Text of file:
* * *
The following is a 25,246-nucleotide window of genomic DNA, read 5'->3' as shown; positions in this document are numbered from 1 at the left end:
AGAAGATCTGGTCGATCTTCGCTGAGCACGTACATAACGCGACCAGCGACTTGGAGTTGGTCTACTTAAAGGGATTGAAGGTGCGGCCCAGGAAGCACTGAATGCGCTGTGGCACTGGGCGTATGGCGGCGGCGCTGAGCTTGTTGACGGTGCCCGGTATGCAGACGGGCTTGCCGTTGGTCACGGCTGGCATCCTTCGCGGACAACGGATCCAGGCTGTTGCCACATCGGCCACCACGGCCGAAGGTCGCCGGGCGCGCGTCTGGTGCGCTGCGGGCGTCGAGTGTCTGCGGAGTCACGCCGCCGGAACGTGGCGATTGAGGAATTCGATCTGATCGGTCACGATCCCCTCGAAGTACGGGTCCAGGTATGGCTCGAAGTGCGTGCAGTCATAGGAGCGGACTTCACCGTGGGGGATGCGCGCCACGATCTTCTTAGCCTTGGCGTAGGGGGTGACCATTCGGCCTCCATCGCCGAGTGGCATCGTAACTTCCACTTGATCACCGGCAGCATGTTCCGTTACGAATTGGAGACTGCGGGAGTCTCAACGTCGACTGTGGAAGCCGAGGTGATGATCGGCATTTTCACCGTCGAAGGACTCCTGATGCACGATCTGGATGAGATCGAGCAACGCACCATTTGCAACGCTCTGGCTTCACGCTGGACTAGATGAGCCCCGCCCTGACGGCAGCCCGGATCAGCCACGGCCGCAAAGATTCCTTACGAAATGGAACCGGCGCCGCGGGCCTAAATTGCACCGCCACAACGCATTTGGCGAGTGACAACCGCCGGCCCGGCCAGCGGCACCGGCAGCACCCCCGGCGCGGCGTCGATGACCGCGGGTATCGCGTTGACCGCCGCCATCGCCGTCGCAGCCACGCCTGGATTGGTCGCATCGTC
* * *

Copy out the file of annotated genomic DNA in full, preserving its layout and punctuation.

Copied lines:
The following is a 25,246-nucleotide window of genomic DNA, read 5'->3' as shown; positions in this document are numbered from 1 at the left end:
AGAAGATCTGGTCGATCTTCGCTGAGCACGTACATAACGCGACCAGCGACTTGGAGTTGGTCTACTTAAAGGGATTGAAGGTGCGGCCCAGGAAGCACTGAATGCGCTGTGGCACTGGGCGTATGGCGGCGGCGCTGAGCTTGTTGACGGTGCCCGGTATGCAGACGGGCTTGCCGTTGGTCACGGCTGGCATCCTTCGCGGACAACGGATCCAGGCTGTTGCCACATCGGCCACCACGGCCGAAGGTCGCCGGGCGCGCGTCTGGTGCGCTGCGGGCGTCGAGTGTCTGCGGAGTCACGCCGCCGGAACGTGGCGATTGAGGAATTCGATCTGATCGGTCACGATCCCCTCGAAGTACGGGTCCAGGTATGGCTCGAAGTGCGTGCAGTCATAGGAGCGGACTTCACCGTGGGGGATGCGCGCCACGATCTTCTTAGCCTTGGCGTAGGGGGTGACCATTCGGCCTCCATCGCCGAGTGGCATCGTAACTTCCACTTGATCACCGGCAGCATGTTCCGTTACGAATTGGAGACTGCGGGAGTCTCAACGTCGACTGTGGAAGCCGAGGTGATGATCGGCATTTTCACCGTCGAAGGACTCCTGATGCACGATCTGGATGAGATCGAGCAACGCACCATTTGCAACGCTCTGGCTTCACGCTGGACTAGATGAGCCCCGCCCTGACGGCAGCCCGGATCAGCCACGGCCGCAAAGATTCCTTACGAAATGGAACCGGCGCCGCGGGCCTAAATTGCACCGCCACAACGCATTTGGCGAGTGACAACCGCCGGCCCGGCCAGCGGCACCGGCAGCACCCCCGGCGCGGCGTCGATGACCGCGGGTATCGCGTTGACCGCCGCCATCGCCGTCGCAGCCACGCCTGGATTGGTCGCATCGTC